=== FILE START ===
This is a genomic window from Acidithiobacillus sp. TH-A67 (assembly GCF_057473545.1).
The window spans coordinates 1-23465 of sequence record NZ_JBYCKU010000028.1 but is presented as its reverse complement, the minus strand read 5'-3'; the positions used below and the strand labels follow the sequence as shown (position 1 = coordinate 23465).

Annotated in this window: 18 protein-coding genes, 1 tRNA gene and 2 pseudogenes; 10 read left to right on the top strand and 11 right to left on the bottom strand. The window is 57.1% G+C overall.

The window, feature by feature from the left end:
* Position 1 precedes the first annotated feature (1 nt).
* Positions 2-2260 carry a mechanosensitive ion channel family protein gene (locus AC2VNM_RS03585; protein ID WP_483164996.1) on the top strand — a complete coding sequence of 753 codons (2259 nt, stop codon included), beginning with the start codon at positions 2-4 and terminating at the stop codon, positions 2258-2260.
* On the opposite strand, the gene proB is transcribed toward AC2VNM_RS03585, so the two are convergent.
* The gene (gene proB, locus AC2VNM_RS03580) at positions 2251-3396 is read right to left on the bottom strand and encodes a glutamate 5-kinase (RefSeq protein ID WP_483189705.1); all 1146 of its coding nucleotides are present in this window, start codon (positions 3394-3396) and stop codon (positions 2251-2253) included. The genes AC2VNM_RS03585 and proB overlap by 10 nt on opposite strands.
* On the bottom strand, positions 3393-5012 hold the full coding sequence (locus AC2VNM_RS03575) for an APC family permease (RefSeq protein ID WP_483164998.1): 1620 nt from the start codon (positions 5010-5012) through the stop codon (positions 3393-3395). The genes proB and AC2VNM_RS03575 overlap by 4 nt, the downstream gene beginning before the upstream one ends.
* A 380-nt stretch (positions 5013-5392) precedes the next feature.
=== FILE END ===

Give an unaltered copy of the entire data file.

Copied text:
This is a genomic window from Acidithiobacillus sp. TH-A67 (assembly GCF_057473545.1).
The window spans coordinates 1-23465 of sequence record NZ_JBYCKU010000028.1 but is presented as its reverse complement, the minus strand read 5'-3'; the positions used below and the strand labels follow the sequence as shown (position 1 = coordinate 23465).

Annotated in this window: 18 protein-coding genes, 1 tRNA gene and 2 pseudogenes; 10 read left to right on the top strand and 11 right to left on the bottom strand. The window is 57.1% G+C overall.

The window, feature by feature from the left end:
* Position 1 precedes the first annotated feature (1 nt).
* Positions 2-2260 carry a mechanosensitive ion channel family protein gene (locus AC2VNM_RS03585; protein ID WP_483164996.1) on the top strand — a complete coding sequence of 753 codons (2259 nt, stop codon included), beginning with the start codon at positions 2-4 and terminating at the stop codon, positions 2258-2260.
* On the opposite strand, the gene proB is transcribed toward AC2VNM_RS03585, so the two are convergent.
* The gene (gene proB, locus AC2VNM_RS03580) at positions 2251-3396 is read right to left on the bottom strand and encodes a glutamate 5-kinase (RefSeq protein ID WP_483189705.1); all 1146 of its coding nucleotides are present in this window, start codon (positions 3394-3396) and stop codon (positions 2251-2253) included. The genes AC2VNM_RS03585 and proB overlap by 10 nt on opposite strands.
* On the bottom strand, positions 3393-5012 hold the full coding sequence (locus AC2VNM_RS03575) for an APC family permease (RefSeq protein ID WP_483164998.1): 1620 nt from the start codon (positions 5010-5012) through the stop codon (positions 3393-3395). The genes proB and AC2VNM_RS03575 overlap by 4 nt, the downstream gene beginning before the upstream one ends.
* A 380-nt stretch (positions 5013-5392) precedes the next feature.